June 5th, 2019

We had a busy past few days as we visited many military cemeteries and D Day Academy which was a military museum filled with trucks and Canadian, American, and German military equipment and guns. Today (June 5th) we started off the day by learning about Operation Epsom by looking at Hill 112 which was described as “Just like Verdun”. Chances here for death was high unless you were bunkered down or on high ground. Next, to Point 67 where there was continuous action for 3 weeks to a month which was interesting. It was eye opening and informative to learn more about our history.

— Mackenzie Sharkey

May 30th, 2019

Today was probably one of the most interesting days that I have found thus far. Starting of at the Australian memorial and monument for the First World War along with the Sir John Monash Center. This memorial was definitely one to remember as the way they told their story through their various films, posters, and artifacts was impressive. I was very happy to have been able to go to that memorial and pay my respects. We also spent the time to visit Dury Cemetery where we visited more graves of fallen soldiers. Following that we went on to learn about the Canal du Nord from one of the other students that did a presentation on it. I was not too familiar with this battle before the presentation, yet I learnt that there were 12 Victorian Crosses awarded. To end off our day we visited the Museum of the Great War in Perrone. I found this museum interesting as it had artifacts and Britain, French, Canadian, German, and American uniforms and what each soldier carried on their person each day. For the second time today, I had another great learning experience at a museum that I will never forgot.

— Mackenzie Sharkey

Day 7: On to WWII

Wow, day #7 already! What an experience this has been for all of us, with so much more to come in the next nine days. We are all very fortunate to have this experience with such knowledgeable leaders and passionate fellow-students.

As you can see from the previous blog posts, we have had very busy days full of visits to WWI monuments and cemeteries. Personally, after dinner it is all I can do just to make it to my bed before falling asleep! So much learning and absorbing has been insightful and educationally inspiring, but we were all feeling some slight burn-out by day #7. Thankfully, today gave us the rest our brains needed to be rearing and ready-to-go as we head into the WWII portion of the tour!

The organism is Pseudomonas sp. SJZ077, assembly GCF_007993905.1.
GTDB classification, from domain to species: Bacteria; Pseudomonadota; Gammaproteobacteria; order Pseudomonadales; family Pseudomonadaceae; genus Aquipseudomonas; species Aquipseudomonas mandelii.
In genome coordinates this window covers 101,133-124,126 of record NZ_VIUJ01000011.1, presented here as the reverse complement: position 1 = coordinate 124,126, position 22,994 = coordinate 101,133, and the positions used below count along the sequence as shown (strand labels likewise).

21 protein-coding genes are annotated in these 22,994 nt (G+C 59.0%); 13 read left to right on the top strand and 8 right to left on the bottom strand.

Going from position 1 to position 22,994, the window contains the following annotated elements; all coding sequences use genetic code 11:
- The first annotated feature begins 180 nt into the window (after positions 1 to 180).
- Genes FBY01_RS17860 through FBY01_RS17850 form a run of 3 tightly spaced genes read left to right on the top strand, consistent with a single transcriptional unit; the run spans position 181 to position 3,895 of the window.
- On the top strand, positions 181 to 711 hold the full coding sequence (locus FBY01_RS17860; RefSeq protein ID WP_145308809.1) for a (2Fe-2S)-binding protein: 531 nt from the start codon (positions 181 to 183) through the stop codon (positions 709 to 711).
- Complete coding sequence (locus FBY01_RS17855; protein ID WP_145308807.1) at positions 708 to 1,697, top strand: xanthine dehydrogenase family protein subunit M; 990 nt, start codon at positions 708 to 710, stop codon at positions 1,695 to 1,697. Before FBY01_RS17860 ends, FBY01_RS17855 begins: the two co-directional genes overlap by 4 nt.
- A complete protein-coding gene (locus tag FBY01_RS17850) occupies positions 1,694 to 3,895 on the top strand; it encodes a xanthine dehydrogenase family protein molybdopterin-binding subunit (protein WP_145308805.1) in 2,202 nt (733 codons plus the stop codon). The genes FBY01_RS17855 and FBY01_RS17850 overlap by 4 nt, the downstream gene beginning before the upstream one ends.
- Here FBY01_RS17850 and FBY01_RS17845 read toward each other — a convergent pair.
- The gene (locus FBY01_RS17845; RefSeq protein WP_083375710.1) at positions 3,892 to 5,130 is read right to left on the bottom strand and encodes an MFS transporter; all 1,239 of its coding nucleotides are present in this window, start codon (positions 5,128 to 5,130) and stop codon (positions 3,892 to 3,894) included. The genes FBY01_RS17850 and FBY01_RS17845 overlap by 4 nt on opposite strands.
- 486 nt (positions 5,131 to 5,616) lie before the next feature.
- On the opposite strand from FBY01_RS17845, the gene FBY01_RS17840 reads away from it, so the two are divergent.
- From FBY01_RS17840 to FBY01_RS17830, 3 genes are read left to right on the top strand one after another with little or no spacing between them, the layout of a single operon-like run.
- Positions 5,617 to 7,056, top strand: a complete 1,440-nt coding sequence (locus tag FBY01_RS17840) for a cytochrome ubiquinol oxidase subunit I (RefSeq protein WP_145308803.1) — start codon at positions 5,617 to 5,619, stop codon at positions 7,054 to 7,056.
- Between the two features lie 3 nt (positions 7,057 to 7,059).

This morning we packed up from our beautiful houses just outside of Albert, Northern France, and started with a stop at a cemetery just outside of Amiens. Our leader, Dr. Marc Miler, is an honorary colonel of the 403 Helicopter Squadron, so we stopped to visit the graves of two members of this squadron, both killed during WWII. From there we drove to Amiens for just over an hour of free time to wander and see the largest cathedral in France!

Another hour and a half drive finally got us to the coastal city of Dieppe. A quick lunch break, and then we headed onto the beach to listen to presentations from Kyle (general overview of the Dieppe Raid) and Haley (focus on the Royal Regiment of Canada’s experience on Blue Beach during the Dieppe Raid). Afterward, Dr. Milner shared with us his thoughts and knowledge on the topics, and then we were right back into the vans and heading into central Dieppe.

We all noticed right away that Dieppe had a key difference from the wide-open country we had become accustomed to: PEOPLE! Dieppe is a very busy tourist town, especially with the upcoming D-Day ceremonies and the fact that yesterday was a French holiday.

We got checked into our hotel and freshened up before walking down to the beach, which is one minute from our hotel! Right away we saw monuments dedicated to the Canadians who died during the Dieppe Raid, some having been erected within the last few years. Surprisingly, the soldier I am doing my presentation on was commemorated on one of the newer monuments. Victor Fredrick Olliffe was a trooper in the 14thCalgary Tank Regiment, and I look forward to sharing his story with the group and honouring his sacrifice tomorrow at the Dieppe cemetery. We listened to a presentation from Jacob (focus on the Royal Hamilton Light Infantry’s experience on Red and White Beach during the Dieppe Raid), and then our wise leaders on the happenings of August 19th, 1942.